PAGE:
Skip to main content

ObsoleteAttribute and the Expression Compiler

I was going to post this as a question over at SO, but as I got to the end I realised a blog would probably be better (apart from the fact that only five people will read it!).

The project I'm working uses runtime objects that are produced with configuration-driven delegates built using Expression trees.

I'm doing a big functionality merge at the moment and have reached a class that, because of another that has grown, is now obsolete. So I want to make it 'properly' obsolete (generate compiler errors), go through the static codebase and change all the references.

The problem is that the class library is used, through Expressions, by a few other apps so I can't yet get rid of the class completely - I'll perhaps look at farming that job off to somebody else.

So I thought I'd just check whether the expression compiler honours the ObsoleteAttribute when marked as an error, and it doesn't:

public class UnitTest1
    [Obsolete("obsolete", true)]
    public class ObsoleteClass


    public void TestObsoletedClassViaExpression()
        Type obsoleteType = typeof(UnitTest1).GetNestedType("ObsoleteClass");

        Func<object> f =

        var o = f();

        Assert.AreEqual(obsoleteType, o.GetType());

In my case this is actually an advantage as it means the existing projects will carry on working with the updated codebase since the only reference to this type will be through dynamically generated code.

Of course once I finally remove the type those apps will no longer work - but I won't do that until they've all been updated. That said, it would be a lot easier to go through these apps an augment them to the replacement type if the Expression compiler *did* honour the ObsoleteAttribute - just follow the runtime errors (! - sorry I mean run the tests of course ;) ).

I understand, and have exploited, the fact that the Expression compiler is allowed to do things that aren't normal - skip visibility checks etc. I also understand that attributes such as ObsoleteAttribute require a compiler to honour them as, at the IL level, they are meaningless.

However, given Extression trees' ubiquity and growing importance, shouldn't its compiler honour (or have the option to honour) the ObsoleteAttribute? On the DLR, for example, this means that a language designer must code in reflection at every step to look for Obsolete(true) declarations if he/she wants to have this functionality in their language.

Like I say, it’s a tricky one because in this particular example it’s going to work in my favour – I’m just not sure it should.


Popular posts from this blog

Asp.Net 2 and 4 default application pool generates CS0016 IIS7.5

Before I start – if you’ve found a bunch of other articles about this around the net, tried the fixes that are mentioned and still not getting any joy – then read on – you might find this solves your problem. Earlier today I discovered that when I run any ASP.Net 2 or 4 application through IIS7.5 using the default application pools (which use ApplicationPoolIdentity) on Windows 2008 R2 x64 I get an error message similar to this: Server Error in '/MvcApplication31' Application. Compilation ErrorDescription: An error occurred during the compilation of a resource required to service this request. Please review the following specific error details and modify your source code appropriately.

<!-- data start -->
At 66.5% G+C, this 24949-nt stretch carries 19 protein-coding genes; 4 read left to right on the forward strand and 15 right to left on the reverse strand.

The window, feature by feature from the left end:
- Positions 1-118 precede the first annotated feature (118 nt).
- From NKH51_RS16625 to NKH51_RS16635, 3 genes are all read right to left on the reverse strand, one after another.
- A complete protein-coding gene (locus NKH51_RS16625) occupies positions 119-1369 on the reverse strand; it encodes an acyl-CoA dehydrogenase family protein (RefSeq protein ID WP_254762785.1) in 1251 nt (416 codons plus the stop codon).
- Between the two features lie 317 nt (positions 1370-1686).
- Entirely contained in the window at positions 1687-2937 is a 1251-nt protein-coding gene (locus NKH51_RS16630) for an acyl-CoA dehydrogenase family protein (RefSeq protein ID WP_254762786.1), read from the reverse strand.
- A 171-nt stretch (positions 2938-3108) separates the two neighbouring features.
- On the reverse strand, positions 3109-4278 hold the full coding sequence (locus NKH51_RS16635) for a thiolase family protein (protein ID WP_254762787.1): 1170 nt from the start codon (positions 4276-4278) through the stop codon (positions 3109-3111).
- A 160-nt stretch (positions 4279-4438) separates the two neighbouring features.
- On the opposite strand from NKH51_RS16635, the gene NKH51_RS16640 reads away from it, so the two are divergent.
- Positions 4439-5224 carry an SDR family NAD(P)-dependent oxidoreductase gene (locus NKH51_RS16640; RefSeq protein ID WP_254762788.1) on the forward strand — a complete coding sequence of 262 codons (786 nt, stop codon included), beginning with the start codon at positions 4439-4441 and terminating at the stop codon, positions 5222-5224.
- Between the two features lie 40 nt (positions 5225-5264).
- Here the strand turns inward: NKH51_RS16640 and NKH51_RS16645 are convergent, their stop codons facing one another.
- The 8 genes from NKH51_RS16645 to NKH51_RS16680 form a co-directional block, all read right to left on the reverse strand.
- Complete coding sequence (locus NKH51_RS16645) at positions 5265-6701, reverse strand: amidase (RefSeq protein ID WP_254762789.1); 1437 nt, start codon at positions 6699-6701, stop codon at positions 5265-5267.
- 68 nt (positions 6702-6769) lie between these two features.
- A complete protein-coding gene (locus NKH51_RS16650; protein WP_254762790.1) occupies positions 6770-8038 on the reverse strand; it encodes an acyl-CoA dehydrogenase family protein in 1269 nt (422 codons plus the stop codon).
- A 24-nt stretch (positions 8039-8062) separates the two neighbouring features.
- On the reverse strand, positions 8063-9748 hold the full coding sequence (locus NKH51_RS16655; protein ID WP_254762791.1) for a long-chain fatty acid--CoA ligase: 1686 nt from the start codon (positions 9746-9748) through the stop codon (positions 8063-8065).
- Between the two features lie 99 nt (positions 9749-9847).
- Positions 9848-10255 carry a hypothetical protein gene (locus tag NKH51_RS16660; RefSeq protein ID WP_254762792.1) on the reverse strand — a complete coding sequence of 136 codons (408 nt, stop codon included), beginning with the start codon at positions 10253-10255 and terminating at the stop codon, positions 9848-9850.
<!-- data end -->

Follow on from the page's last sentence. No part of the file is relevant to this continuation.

Compiler Error Message: CS0016: Could not write to output file 'c:\Windows\Microsoft.NET\Framework64\v4.0.30319\Temporary ASP.NET Files\mvcapplication31\222b4fe6\4e80a86\App_global.asax.clb4bsnc.dll' -- 'The directory name is invalid. '
Source Error:[No relevant source lines]

Serializing to attributes in WCF with DataContractSerializer

It’s a common problem – you want to return an object from a WCF service as XML, but you either want, or need, to deliver some or all of the property values as XML Attributes instead of XML Elements; but you can’t because the DataContractSerializer doesn’t support attributes (you’re most likely to have seen this StackOverflow QA if you’ve done a web search).  Most likely you’ve then migrated all your WCF service code to using the XmlSerializer (with all the XmlElement/XmlAttribute/XmlType attributes et al) – and you’ve cursed loudly.Well, I’m here to rescue you, because it is possible – and the answer to the problem is actually inferred from the MSDN article entitled ‘Types supported by the Data Contract Serializer’.The example I’m going to give is purely for illustration purposes only.  I don’t have a lot of time, so work with me!Create a new Asp.Net WCF service application, you can use Cassini as your web server (probably easier – otherwise you might have to enable Asp.Net compatibil…

Adding ‘Deny’ functionality to AuthorizeAttribute in Asp.Net Web API

For the web service project I’m working on at the moment I need to be able to treat authorization differently based on the hostname of the URL that requests are made through.To state more clearly – these web services will have a ‘sandbox’ mode in addition to the real mode, and the mode a request will operate under is determined as part of the controller-selection phase early in the Web API request lifecycle.  So, say that my web services will be hosted on; the sandbox will simply be note – a discussion of how this is implemented is entirely outside the scope of this article; but I’ll just say that I’ve developed an in-house multi-tenancy layer for both MVC 4 and Web API that allows us to define ‘brands’ and, under those, you can then redefine content, controllers, and even the DI container that is used.These services are going to require caller-level authentication for most operations via SCRAM Authentication (RFC 5802), and as such m…